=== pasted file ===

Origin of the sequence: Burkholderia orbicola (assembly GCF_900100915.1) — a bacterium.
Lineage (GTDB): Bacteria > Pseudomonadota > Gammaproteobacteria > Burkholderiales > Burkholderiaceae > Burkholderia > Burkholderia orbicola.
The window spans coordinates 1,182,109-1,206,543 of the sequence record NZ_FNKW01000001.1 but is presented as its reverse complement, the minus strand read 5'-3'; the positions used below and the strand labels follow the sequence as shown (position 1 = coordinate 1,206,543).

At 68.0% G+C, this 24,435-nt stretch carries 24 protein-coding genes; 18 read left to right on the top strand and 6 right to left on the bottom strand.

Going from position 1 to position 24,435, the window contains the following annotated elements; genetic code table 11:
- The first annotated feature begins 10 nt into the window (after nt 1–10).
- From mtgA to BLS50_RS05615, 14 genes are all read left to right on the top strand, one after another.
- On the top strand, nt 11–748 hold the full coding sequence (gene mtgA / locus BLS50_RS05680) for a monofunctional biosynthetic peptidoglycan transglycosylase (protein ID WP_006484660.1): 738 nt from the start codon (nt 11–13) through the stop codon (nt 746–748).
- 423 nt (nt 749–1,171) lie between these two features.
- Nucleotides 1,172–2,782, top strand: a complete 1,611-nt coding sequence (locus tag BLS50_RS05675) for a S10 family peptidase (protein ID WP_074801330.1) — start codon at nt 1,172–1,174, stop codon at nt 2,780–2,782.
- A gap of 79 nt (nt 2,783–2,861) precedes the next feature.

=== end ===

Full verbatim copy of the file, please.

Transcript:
Origin of the sequence: Burkholderia orbicola (assembly GCF_900100915.1) — a bacterium.
Lineage (GTDB): Bacteria > Pseudomonadota > Gammaproteobacteria > Burkholderiales > Burkholderiaceae > Burkholderia > Burkholderia orbicola.
The window spans coordinates 1,182,109-1,206,543 of the sequence record NZ_FNKW01000001.1 but is presented as its reverse complement, the minus strand read 5'-3'; the positions used below and the strand labels follow the sequence as shown (position 1 = coordinate 1,206,543).

At 68.0% G+C, this 24,435-nt stretch carries 24 protein-coding genes; 18 read left to right on the top strand and 6 right to left on the bottom strand.

Going from position 1 to position 24,435, the window contains the following annotated elements; genetic code table 11:
- The first annotated feature begins 10 nt into the window (after nt 1–10).
- From mtgA to BLS50_RS05615, 14 genes are all read left to right on the top strand, one after another.
- On the top strand, nt 11–748 hold the full coding sequence (gene mtgA / locus BLS50_RS05680) for a monofunctional biosynthetic peptidoglycan transglycosylase (protein ID WP_006484660.1): 738 nt from the start codon (nt 11–13) through the stop codon (nt 746–748).
- 423 nt (nt 749–1,171) lie between these two features.
- Nucleotides 1,172–2,782, top strand: a complete 1,611-nt coding sequence (locus tag BLS50_RS05675) for a S10 family peptidase (protein ID WP_074801330.1) — start codon at nt 1,172–1,174, stop codon at nt 2,780–2,782.
- A gap of 79 nt (nt 2,783–2,861) precedes the next feature.